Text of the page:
We initially performed the show at midnight at the original UCB Theatre in New York City. The first show there had about eight people in the audience, and our guest musical act was the Trachtenburg Family Slideshow Players, who were a real family musical group (mother, father, and daughter) who wrote songs based on slides they found at estate sales, which they projected behind them when they sang. The daughter, who played drums, was around eight. Gary, our C‑3PO‑masked bandleader, had taken acid that first night and got it in his head that the mother and the father were holding the daughter captive and making her play drums against her will, so during their performance, he tried to stop them by sticking his head through the curtain and trying to get the daughter’s attention so he could free her from playing. Fortunately, he never ran out and grabbed her. I guess even on acid, he was respectful of boundaries.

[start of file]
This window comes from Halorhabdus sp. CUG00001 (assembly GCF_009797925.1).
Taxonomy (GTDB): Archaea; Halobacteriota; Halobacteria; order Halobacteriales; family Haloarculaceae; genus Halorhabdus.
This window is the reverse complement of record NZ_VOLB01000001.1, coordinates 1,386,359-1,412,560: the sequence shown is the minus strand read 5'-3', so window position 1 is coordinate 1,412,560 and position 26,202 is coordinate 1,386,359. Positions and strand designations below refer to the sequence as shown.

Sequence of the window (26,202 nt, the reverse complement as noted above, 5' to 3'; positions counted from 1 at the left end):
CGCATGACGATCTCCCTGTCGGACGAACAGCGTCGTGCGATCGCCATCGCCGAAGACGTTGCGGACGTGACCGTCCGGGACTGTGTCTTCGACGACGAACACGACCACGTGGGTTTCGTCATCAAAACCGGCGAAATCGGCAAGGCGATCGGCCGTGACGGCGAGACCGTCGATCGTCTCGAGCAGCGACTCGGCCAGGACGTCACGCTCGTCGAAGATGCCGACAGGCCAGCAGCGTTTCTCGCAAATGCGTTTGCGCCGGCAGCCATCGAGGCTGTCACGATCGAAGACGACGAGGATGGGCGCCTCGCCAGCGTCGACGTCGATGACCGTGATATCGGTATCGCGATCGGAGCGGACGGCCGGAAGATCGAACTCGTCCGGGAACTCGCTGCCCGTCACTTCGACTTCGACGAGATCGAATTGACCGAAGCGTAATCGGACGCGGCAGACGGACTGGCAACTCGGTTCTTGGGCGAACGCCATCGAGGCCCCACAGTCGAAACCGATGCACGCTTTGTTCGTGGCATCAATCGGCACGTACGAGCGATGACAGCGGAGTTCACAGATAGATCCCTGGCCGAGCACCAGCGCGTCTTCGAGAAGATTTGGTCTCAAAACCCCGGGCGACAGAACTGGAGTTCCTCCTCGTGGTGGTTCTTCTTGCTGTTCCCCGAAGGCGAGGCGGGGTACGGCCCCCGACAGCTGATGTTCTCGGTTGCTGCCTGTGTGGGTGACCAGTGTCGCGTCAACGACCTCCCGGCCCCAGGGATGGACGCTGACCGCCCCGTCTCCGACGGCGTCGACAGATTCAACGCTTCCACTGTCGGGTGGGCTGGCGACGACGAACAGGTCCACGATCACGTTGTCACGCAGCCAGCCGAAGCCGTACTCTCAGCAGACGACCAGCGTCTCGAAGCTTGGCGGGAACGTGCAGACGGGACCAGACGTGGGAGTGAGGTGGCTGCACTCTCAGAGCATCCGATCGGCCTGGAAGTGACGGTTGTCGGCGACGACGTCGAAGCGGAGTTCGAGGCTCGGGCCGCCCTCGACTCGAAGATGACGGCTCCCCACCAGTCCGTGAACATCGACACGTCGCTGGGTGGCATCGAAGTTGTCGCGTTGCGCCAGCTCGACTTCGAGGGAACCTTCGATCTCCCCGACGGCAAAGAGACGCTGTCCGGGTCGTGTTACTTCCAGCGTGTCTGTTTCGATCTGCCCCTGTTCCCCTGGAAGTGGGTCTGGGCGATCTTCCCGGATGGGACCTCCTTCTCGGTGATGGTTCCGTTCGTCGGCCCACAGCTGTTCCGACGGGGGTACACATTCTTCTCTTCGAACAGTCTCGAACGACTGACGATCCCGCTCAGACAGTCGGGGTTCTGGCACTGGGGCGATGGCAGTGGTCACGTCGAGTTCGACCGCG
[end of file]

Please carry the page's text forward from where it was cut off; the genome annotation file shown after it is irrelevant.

When we started to do the show weekly, we performed it at the UCB Theatre in Chelsea, right around the time it moved there from its original location. That theater had about one hundred seats and had taken over the space from a small repertory theater. The most interesting shows were the ones where the audience (for our show) was split between a smattering of friends and then a few older couples who thought they’d be seeing a show staged by the previous repertory theater and never checked that the theater had changed to an improv comedy venue. I’m not certain which I enjoyed more: the disdain from children’s parents or the disdain from confused old folks wondering why they were seeing Wyatt Trash and not Hedda Gabler. Although there were parallel Freudian themes.